Budapest is my kind of city. It’s elegant and unselfconscious, and you can rattle around it on uncomplicated trams, and it is full of old fashioned light fittings and hidden cafes, and soups with several layers of sour cream, fat and beans, and transylvanian cabbages and things that are red.
We had a very peaceful three days there. It was never too noisy, and we moved slowly around its quiet cemeteries, its hushed bookshops, its lazy coffee rooms.
At the Gellart Baths we allowed ourselves to be bossed around by no nonsense women who gave everyone a white sheet and if you got it wet, then hard luck. Massages were functional, and there was no mention of holistic, life enhancing, meditative anything. Here health is bracing and technical!
My favourite trip was to the Statue Park, where all the old monuments from the communist era are exhibited on a bit of wasteland next to a housing estate. They looked so funny, out of scale, and camp as Christmas with their big muscly thighs and noble noses.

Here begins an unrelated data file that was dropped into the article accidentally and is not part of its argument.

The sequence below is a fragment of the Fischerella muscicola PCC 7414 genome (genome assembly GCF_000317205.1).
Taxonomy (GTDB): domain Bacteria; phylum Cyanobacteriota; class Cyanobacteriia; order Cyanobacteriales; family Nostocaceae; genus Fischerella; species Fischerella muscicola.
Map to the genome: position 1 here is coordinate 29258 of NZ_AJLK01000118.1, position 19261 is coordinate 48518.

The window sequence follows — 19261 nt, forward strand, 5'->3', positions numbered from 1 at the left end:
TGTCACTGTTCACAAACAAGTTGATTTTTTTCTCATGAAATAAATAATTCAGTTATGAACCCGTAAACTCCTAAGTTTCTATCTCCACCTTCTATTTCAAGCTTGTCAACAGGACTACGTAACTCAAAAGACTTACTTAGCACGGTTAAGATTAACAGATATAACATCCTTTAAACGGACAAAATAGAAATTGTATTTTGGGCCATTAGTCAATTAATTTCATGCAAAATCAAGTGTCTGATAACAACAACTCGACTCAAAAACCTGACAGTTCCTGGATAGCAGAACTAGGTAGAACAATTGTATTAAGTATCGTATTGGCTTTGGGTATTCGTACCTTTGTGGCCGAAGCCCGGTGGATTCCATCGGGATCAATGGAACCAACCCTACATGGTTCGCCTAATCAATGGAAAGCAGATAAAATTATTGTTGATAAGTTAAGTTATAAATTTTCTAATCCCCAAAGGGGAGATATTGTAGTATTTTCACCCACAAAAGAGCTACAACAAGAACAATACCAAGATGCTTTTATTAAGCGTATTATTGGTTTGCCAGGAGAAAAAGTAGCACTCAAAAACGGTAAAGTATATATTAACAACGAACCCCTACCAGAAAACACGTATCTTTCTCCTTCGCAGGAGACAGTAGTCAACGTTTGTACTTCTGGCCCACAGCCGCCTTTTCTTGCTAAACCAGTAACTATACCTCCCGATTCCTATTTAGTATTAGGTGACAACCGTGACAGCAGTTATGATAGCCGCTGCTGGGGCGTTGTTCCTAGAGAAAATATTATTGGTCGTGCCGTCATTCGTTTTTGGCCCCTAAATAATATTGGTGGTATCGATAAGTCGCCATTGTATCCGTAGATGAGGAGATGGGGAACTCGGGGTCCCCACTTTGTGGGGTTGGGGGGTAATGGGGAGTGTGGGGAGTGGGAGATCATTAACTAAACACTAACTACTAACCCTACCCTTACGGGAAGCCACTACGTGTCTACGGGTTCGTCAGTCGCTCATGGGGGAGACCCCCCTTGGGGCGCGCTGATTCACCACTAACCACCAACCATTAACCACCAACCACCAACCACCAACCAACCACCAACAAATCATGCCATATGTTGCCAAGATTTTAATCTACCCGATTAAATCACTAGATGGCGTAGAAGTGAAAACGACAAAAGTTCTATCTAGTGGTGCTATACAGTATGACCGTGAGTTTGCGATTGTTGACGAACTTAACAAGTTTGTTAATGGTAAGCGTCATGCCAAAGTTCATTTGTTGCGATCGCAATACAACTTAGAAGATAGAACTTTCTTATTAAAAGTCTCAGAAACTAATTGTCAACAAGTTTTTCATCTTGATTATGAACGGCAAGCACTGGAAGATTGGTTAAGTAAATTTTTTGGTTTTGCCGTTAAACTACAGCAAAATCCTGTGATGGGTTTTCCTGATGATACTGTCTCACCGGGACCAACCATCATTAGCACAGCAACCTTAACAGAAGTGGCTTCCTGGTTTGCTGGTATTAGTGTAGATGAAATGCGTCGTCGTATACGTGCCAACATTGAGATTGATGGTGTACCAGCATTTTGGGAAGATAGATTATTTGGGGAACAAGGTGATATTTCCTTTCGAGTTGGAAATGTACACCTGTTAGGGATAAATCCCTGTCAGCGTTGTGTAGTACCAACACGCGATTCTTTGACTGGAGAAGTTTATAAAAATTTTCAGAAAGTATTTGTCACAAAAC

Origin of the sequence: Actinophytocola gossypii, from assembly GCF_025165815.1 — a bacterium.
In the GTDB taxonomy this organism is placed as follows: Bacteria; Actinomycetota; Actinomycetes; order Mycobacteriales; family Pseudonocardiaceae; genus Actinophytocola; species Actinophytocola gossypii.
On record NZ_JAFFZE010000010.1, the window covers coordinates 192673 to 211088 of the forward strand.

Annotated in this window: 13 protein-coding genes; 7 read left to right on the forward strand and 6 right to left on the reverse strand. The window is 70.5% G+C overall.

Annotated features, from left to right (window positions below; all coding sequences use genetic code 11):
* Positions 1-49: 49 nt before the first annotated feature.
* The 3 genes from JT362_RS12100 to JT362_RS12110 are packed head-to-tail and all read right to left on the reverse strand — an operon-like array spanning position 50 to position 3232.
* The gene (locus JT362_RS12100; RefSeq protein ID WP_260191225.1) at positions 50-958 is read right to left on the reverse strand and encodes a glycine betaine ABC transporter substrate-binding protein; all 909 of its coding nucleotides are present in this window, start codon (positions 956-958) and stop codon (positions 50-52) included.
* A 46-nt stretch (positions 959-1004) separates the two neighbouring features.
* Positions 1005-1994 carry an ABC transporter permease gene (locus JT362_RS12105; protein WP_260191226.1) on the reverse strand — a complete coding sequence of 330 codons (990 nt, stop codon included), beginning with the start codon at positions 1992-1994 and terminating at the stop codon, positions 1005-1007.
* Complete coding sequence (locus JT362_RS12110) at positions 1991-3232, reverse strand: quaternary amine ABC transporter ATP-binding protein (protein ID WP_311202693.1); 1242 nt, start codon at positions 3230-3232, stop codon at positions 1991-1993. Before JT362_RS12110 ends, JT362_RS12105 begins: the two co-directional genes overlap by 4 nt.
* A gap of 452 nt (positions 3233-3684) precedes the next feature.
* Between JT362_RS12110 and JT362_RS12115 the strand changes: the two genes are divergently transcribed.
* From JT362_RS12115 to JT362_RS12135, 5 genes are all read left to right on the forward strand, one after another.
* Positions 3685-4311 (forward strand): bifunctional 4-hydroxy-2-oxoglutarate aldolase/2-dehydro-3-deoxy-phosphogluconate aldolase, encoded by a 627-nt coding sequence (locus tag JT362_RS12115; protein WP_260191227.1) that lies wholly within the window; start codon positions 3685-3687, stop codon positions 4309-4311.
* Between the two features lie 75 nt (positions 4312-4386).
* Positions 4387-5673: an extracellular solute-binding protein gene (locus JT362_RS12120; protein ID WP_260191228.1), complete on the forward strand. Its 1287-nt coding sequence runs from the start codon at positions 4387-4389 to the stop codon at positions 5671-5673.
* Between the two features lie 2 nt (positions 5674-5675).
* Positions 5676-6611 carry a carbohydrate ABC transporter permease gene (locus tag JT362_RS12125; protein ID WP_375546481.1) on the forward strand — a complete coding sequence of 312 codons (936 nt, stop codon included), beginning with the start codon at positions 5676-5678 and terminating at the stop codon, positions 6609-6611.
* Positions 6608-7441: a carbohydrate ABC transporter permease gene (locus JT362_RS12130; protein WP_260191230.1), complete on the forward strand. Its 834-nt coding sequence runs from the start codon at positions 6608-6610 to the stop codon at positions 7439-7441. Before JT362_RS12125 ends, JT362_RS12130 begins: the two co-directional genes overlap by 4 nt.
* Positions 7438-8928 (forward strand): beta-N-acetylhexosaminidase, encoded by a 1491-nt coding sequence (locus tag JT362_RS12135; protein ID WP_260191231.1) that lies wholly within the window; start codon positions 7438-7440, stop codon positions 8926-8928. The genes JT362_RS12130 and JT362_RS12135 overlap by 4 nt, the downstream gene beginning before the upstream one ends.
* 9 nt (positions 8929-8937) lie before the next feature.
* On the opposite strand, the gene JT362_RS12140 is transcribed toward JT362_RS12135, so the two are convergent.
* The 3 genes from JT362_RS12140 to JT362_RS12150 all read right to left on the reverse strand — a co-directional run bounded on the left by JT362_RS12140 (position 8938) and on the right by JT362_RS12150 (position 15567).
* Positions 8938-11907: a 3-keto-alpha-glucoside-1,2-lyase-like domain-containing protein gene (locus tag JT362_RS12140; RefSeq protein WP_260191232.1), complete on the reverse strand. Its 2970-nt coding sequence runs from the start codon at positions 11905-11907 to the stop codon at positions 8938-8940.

It’s nice to be back, even though the pets at home seemed rather annoyed, and various bits of carpet had been chewed. Tomorrow we launch the new poetry book, and I am looking forward to sending it out into the world. I am writing my plays for Women’s Hour too, and also finishing off The Manifesto.
My body feels rather solid and tough. It managed Budapest without any funny turns, and we must have walked about four miles a day.
This weekend I am reading at two literature festivals; Southwell , near Nottingham, and Lancaster. I hope they have nice baths in both places. It’s not very good weather, icy spots of sharp rain, not at all like the balmy climate of Budapest, where people were still swimming in outdoor pools.